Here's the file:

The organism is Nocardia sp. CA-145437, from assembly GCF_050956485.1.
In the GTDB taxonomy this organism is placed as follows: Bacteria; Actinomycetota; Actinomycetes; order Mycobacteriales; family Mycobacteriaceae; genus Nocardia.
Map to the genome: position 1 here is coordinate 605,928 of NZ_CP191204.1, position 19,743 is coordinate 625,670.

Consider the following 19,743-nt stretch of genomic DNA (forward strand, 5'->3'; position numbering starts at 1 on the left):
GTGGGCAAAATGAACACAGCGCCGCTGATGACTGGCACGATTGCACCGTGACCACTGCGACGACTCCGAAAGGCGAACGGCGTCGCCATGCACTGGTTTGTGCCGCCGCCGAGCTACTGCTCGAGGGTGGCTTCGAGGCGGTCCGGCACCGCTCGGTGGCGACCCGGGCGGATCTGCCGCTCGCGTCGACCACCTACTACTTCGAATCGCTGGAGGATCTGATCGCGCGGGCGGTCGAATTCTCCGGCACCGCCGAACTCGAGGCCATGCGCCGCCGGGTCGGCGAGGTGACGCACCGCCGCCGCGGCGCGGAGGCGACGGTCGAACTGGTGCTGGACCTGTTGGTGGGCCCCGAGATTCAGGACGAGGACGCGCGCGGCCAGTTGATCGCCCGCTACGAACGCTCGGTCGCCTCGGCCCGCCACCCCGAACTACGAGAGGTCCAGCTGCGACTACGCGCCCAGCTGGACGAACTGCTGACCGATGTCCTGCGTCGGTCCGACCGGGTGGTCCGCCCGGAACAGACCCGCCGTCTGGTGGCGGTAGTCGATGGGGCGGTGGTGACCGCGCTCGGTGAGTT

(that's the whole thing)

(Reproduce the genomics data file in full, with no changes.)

The organism is Nocardia sp. CA-145437, from assembly GCF_050956485.1.
In the GTDB taxonomy this organism is placed as follows: Bacteria; Actinomycetota; Actinomycetes; order Mycobacteriales; family Mycobacteriaceae; genus Nocardia.
Map to the genome: position 1 here is coordinate 605,928 of NZ_CP191204.1, position 19,743 is coordinate 625,670.

Consider the following 19,743-nt stretch of genomic DNA (forward strand, 5'->3'; position numbering starts at 1 on the left):
GTGGGCAAAATGAACACAGCGCCGCTGATGACTGGCACGATTGCACCGTGACCACTGCGACGACTCCGAAAGGCGAACGGCGTCGCCATGCACTGGTTTGTGCCGCCGCCGAGCTACTGCTCGAGGGTGGCTTCGAGGCGGTCCGGCACCGCTCGGTGGCGACCCGGGCGGATCTGCCGCTCGCGTCGACCACCTACTACTTCGAATCGCTGGAGGATCTGATCGCGCGGGCGGTCGAATTCTCCGGCACCGCCGAACTCGAGGCCATGCGCCGCCGGGTCGGCGAGGTGACGCACCGCCGCCGCGGCGCGGAGGCGACGGTCGAACTGGTGCTGGACCTGTTGGTGGGCCCCGAGATTCAGGACGAGGACGCGCGCGGCCAGTTGATCGCCCGCTACGAACGCTCGGTCGCCTCGGCCCGCCACCCCGAACTACGAGAGGTCCAGCTGCGACTACGCGCCCAGCTGGACGAACTGCTGACCGATGTCCTGCGTCGGTCCGACCGGGTGGTCCGCCCGGAACAGACCCGCCGTCTGGTGGCGGTAGTCGATGGGGCGGTGGTGACCGCGCTCGGTGAGTT